Cardigan Island sits like a crescent moon at the northern tip of the deep bight of the Teiifi Estuary where the river enters Cardigan Bay.
It once had a thriving puffin colony, but in 1934 the passenger ship Herefordshire foundered on the rocky shore of the island and, when rats left the sinking ship it signalled the end of burrow-nesting birds. It was a rat’s paradise with such vulnerable birds at their mercy. They had a living larder of food to last them a lifetime.
In recent years the Wildlife Trust of South and West Wales, who manage the island as a nature reserve, have conducted a rigorous eradication project to rid the island of the rats, and following the success of this Pied Piper operation, efforts have been made restore the Puffins and Manx Shearwaters to Cardigan island, the Trust’s first island reserve acquired 50 years ago. People on the mainland or in passing boats, scanning the island through binoculars, were prompted to hail the return of the birds when they saw some perched on the cifftop. But these birds were not busy collecting sand-eels to take back for their young, they were in fact modelled replicas placed at strategic points to encourage the real birds to return. The Trust also tried to attract the Shearwaters back both by introducing young birds from Skomer and Skokholm, in the hope that they would return after their winter wanderings, and by attempting to lure them there with solar-powered nocturnal call sounds. But all in vain. It is thought the flourshing colonies of predatory gulls are as much a deterrent as the marauding rats.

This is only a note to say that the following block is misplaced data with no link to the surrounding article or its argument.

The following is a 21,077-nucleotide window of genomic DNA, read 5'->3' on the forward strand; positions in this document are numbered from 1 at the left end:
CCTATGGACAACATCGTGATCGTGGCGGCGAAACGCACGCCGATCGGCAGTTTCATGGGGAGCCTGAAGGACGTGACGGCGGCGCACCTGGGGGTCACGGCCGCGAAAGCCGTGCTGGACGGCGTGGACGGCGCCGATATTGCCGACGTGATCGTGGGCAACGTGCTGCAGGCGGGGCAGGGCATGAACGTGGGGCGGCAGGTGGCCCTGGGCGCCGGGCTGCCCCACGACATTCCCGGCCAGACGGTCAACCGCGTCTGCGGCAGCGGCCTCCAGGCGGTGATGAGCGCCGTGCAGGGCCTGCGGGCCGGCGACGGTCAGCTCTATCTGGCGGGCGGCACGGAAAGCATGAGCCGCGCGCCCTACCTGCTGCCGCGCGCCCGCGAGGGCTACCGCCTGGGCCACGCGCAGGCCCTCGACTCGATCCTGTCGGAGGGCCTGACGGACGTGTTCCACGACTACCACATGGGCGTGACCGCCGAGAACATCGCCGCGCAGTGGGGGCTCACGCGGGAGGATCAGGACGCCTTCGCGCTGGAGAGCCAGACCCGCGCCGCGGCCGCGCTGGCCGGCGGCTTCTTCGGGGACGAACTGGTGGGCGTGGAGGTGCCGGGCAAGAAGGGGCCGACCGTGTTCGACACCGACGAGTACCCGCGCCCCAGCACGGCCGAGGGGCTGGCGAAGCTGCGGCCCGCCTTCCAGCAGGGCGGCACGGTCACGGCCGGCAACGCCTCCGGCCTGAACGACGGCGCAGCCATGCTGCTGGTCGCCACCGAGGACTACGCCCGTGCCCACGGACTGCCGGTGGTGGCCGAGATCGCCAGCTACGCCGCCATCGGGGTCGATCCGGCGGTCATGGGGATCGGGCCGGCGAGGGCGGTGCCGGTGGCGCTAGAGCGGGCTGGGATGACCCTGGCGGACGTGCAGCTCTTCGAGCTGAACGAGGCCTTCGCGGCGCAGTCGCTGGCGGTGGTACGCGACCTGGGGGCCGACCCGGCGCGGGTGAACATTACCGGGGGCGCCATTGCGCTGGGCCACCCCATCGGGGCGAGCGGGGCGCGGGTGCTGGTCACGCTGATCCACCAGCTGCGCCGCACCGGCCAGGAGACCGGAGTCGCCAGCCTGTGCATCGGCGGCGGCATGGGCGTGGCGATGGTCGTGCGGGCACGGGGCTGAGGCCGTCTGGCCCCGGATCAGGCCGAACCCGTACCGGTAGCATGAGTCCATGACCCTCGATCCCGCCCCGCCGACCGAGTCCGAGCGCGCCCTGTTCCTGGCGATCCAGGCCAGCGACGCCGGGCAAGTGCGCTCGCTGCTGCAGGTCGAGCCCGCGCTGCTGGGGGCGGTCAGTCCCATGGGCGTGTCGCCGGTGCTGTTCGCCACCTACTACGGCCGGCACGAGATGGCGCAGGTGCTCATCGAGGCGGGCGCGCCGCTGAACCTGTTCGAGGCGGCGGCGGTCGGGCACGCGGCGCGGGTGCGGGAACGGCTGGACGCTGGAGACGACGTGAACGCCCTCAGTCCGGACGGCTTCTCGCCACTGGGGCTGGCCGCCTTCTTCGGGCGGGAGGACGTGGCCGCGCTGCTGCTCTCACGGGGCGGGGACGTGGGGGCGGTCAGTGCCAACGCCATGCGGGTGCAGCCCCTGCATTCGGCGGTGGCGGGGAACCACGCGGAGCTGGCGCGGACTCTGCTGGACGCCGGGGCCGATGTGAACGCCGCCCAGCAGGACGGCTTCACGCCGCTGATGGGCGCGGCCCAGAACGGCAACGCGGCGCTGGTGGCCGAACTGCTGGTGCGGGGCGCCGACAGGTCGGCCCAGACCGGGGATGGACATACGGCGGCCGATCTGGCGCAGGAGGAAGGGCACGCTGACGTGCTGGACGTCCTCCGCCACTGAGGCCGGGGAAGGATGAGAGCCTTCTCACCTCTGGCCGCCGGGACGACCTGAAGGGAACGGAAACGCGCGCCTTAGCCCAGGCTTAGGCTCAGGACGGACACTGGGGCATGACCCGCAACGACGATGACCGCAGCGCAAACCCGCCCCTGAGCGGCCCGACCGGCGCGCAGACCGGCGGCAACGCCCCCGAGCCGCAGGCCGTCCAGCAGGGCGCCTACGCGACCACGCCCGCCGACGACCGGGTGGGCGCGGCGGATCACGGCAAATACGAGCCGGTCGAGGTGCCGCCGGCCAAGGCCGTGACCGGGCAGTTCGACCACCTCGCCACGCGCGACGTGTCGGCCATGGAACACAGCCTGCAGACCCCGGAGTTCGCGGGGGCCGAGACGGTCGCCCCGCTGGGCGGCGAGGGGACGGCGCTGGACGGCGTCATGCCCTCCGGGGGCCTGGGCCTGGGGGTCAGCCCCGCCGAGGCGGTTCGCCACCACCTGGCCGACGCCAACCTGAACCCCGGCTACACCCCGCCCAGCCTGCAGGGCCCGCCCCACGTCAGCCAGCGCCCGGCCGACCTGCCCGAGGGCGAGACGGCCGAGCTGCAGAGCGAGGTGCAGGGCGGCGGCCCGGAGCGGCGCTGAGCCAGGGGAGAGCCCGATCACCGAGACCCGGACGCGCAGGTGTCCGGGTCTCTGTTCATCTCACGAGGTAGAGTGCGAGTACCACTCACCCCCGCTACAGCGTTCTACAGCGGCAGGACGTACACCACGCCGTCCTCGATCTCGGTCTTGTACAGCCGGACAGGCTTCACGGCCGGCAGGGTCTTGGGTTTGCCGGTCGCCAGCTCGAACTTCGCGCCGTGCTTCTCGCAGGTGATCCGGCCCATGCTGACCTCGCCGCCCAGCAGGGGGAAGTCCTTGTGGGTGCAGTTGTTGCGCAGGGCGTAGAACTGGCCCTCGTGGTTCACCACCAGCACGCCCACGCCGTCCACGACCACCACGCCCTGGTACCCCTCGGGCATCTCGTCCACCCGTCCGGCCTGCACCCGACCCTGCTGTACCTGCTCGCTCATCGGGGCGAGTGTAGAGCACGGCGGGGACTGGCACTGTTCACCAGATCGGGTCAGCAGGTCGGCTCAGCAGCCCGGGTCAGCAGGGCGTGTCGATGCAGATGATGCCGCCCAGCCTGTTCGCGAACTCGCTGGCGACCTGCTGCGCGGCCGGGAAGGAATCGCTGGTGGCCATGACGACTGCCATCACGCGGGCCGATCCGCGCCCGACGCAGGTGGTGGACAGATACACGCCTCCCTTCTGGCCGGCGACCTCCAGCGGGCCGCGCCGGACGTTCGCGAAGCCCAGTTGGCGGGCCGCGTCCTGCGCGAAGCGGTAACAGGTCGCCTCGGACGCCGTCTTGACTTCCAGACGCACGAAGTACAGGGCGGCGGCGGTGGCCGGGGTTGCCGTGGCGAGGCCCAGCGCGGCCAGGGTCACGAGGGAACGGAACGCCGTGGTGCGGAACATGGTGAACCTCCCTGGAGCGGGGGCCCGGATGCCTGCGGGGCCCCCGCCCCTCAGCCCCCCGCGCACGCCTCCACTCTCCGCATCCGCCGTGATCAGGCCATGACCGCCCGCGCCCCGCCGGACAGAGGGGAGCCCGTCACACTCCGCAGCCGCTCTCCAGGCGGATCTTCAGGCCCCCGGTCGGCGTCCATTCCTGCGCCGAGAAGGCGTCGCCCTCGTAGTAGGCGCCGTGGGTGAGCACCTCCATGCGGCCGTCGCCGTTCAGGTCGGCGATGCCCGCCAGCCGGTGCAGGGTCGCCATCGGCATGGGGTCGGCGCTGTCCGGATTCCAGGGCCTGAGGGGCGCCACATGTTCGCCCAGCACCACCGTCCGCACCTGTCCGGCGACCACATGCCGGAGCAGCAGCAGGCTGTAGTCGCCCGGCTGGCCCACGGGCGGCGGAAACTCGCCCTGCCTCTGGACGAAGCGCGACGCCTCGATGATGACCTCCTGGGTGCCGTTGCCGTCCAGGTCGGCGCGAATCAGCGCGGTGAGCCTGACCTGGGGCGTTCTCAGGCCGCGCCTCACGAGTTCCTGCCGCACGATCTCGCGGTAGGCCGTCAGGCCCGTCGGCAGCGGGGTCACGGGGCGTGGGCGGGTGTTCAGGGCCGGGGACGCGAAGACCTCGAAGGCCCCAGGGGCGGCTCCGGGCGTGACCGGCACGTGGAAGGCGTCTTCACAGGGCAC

The island is out of bounds to visitors, except for bona fide naturalists and scientists authorised by the Wildlife Trust to go there for research purposes, for it is a protected reserve, the home of seals, seabirds and a flock of rare Soay sheep, the descendants of animals which were introduced to both Skomer and St Margaret’s Island near Tenby a few decades ago. They are a breed of sheep the Vikings introduced to islands all round the British coast in days gone by.
On the headland opposite the island is a very different wildlife colony. There the clifftop is populated by wallabies, llamas, goats, cattle, pigs, Shetland ponies, guinea pigs and goats in the rather misleadingly named Cardigan Island Coastal Farm Park some 200 yards from Gwbert Head. The only thing this unusual tourist attraction has in common with the island is the magnificent panoramic views over Cardigan Bay and the chance for the visitors to catch a glimpse of the Bottle Nose Dolphins and porpoises which are present in the bay. The Park is open from March to October and, in addition to the attractions, particularly for children, of feeding some of the animals by hand, playing in the adventure playground, or taking rides in the tractor-drawn trailer taxi, visitors can enjoy views of the seals in the breeding cove below.